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How to set up a Mautic instance for testing locally with DDEV

Estimated Reading Time: 4 Minutes

If you need to test something quickly with a clean Mautic instance, you can use the link to spin up a Mautic instance based on our default branch. If you need to use a specific branch or tag, browse to that branch/tag in GitHub and copy the URL from the browser. Add this after the # in the URL. The default username will always be admin, and the password will be Maut1cR0cks!.

Setting up a local testing environment


Before starting you will need a few pieces of software on your computer:

Once you have these installed, we recommend that you use an editor such as Visual Studio Code which will allow you to interact with files, folders and the command line. There are other editors and Integrated Development Environments (IDEs) so if you already have one that you like, by all means use that!

Downloading Mautic

To start testing, we need to download a copy of Mautic for us to work with.

Before we do that, let's create a folder in your local computer where you'll locate all your local working environments. It's up to you where you save it and what you call it. Within that folder, create a folder where you'll work on this project - perhaps call it mautic4 for example.

Open your editor, and within the editor, open a terminal window.

In the terminal, we need to move into the directory we just created. Use the following commands (replace users/yourusername with the directory structure for your computer):

cd users/yourusername/myfolder/mautic4

If you need to move up an directory, for example back to /myfolder/, you can use the command:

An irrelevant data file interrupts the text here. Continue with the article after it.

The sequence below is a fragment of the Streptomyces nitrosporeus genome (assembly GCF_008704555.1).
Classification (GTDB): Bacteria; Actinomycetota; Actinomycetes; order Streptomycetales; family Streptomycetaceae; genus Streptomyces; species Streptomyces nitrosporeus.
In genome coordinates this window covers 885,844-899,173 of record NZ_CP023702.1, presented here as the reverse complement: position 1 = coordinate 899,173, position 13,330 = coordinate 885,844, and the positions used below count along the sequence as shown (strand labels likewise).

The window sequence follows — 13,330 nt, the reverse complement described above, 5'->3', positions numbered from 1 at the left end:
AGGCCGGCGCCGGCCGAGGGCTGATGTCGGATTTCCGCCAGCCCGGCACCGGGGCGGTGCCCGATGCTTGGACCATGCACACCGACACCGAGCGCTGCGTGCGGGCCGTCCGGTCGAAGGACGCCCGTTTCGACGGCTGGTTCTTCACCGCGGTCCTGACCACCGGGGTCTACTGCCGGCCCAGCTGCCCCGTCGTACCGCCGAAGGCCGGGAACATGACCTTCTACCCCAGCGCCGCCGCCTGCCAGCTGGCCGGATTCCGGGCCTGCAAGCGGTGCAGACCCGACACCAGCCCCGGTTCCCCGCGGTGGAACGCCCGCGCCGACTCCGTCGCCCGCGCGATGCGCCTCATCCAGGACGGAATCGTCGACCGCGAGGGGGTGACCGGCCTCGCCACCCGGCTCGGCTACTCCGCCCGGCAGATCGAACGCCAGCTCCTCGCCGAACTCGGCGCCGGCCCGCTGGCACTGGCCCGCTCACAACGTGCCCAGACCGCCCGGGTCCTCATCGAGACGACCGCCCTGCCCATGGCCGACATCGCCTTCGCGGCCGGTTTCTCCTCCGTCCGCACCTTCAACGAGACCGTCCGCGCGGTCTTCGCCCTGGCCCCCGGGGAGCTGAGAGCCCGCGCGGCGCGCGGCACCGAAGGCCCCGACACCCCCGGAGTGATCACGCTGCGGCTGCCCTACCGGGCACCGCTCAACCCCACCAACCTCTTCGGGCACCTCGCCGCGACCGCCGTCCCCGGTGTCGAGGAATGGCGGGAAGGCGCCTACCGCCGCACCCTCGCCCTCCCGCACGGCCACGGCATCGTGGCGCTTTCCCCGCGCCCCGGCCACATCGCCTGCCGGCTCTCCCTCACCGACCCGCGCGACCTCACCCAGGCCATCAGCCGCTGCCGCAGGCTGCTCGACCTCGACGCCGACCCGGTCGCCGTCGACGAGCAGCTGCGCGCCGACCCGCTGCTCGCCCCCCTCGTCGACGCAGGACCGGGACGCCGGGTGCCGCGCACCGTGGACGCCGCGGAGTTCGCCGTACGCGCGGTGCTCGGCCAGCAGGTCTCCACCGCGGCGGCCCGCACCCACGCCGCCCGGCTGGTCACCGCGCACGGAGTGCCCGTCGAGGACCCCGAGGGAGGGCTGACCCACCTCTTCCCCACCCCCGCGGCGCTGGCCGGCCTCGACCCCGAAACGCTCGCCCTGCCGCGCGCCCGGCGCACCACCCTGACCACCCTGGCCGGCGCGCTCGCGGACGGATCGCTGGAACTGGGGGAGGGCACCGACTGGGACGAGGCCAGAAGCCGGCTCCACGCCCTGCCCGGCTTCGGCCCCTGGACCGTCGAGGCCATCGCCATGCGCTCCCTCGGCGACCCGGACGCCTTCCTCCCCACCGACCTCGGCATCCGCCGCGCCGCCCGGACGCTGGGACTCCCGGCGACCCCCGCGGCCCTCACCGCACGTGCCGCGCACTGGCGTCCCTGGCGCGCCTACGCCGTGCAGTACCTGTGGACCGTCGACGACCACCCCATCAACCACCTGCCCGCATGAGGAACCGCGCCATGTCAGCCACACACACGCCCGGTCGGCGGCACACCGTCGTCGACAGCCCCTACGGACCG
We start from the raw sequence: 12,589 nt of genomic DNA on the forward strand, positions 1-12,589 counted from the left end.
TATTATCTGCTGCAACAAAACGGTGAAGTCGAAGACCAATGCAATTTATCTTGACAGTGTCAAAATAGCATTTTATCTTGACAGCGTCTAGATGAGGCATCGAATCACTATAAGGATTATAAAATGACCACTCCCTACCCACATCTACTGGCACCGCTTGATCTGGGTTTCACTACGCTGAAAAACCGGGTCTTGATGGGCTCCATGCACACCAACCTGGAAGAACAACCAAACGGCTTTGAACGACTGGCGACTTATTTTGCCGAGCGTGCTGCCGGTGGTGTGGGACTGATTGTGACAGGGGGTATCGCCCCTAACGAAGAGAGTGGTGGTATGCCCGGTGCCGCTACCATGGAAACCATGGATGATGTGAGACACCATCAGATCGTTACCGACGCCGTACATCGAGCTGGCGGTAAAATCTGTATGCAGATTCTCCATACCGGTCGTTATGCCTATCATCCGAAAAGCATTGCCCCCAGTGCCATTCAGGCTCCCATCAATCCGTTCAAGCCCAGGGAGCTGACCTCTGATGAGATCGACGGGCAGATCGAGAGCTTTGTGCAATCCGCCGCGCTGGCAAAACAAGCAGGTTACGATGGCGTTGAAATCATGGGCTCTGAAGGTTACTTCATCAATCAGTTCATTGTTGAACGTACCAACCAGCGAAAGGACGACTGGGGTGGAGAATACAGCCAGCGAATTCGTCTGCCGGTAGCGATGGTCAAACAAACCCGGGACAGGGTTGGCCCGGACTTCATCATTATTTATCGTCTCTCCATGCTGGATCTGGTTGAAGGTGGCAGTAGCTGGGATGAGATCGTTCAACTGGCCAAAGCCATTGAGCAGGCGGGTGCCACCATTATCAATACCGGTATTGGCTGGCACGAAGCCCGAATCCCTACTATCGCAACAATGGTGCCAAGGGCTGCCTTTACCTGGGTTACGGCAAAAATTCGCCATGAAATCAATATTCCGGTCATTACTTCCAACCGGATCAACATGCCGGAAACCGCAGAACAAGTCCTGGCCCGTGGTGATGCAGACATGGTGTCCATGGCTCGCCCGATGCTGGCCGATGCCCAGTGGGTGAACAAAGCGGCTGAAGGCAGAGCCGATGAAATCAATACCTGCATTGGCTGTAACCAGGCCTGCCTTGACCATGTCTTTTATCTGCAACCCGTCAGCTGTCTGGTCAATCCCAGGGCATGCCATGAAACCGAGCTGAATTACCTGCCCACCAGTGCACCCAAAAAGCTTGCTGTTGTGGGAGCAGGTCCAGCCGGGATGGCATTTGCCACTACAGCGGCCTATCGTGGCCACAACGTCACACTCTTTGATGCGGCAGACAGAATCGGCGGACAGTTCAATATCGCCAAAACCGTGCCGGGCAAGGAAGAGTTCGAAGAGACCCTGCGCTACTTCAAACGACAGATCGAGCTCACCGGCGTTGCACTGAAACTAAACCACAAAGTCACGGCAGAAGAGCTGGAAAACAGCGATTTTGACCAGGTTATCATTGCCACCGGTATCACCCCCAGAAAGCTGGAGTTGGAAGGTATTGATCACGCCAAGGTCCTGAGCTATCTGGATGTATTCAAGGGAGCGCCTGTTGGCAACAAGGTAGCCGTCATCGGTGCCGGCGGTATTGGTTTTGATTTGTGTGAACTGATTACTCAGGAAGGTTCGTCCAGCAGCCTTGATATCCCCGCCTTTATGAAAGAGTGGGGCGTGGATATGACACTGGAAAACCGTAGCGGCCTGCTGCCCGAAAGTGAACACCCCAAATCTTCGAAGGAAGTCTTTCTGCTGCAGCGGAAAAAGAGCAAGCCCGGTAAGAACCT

cd ..

Once you are in the folder you want to work from, we need to pull down a copy of Mautic. To do this, we use a GitHub CLI command:

gh repo clone mautic/mautic

The first time you run this command, it will ask you to authenticate with GitHub. Just follow the steps, and once you've set up the authentication it won't bother you for some time.

This will pull down the GitHub repository at to your local machine, ready for you to start testing with.

It may ask you to make a personal fork if you do not already have one - please use your personal account for the fork rather than an organization.

Setting up a local DDEV instance

Now we have the files locally, we need to move into the directory which was created using the command:

cd mautic

Now we need to spin up a server on our local computer, so that we can use PHP, MySQL and everything else that Mautic needs to run.

To do this, use the command:

ddev start

The first time you run this command it might take a little while to run through the process.

When you are prompted whether to install Mautic, choose yes.

This will install all the dependencies that Mautic requires to run, and will install Mautic with a default username and password:

username: admin password: Maut1cR0cks!

It will also install some software which allows you to capture outgoing emails, called Mailhog, PHPMyAdmin which enables you to view and interact with the database, and Redis Commander which allows you to interact with Redis where configured.

At the end of the ddev start command output, ddev will display some useful information as follows:

Once this process has completed, you will be able to access your local testing instance at:

Log in with the credentials above, and you're ready to go!

Using developer mode

When testing Mautic, it is important that you are notified of any errors rather than having them output to the logs. We also don't want to have to constantly rebuild the Javascript and CSS files when changes are made.

For this reason, we use developer mode when testing in the Mautic Community.

By default, the preview window will open with developer mode, but if you lose it for any reason (you will notice the debug bar at the bottom disappear) just add index_dev.php to the URL:

How to set up a Mautic instance for testing locally with DDEV
  • I found this helpful, especially using the GitHub mautic/mautic repository. Just FYI, while following the documentation, I discovered that the credentials for login are pre-set in the file .ddev/local.config.php.dist.


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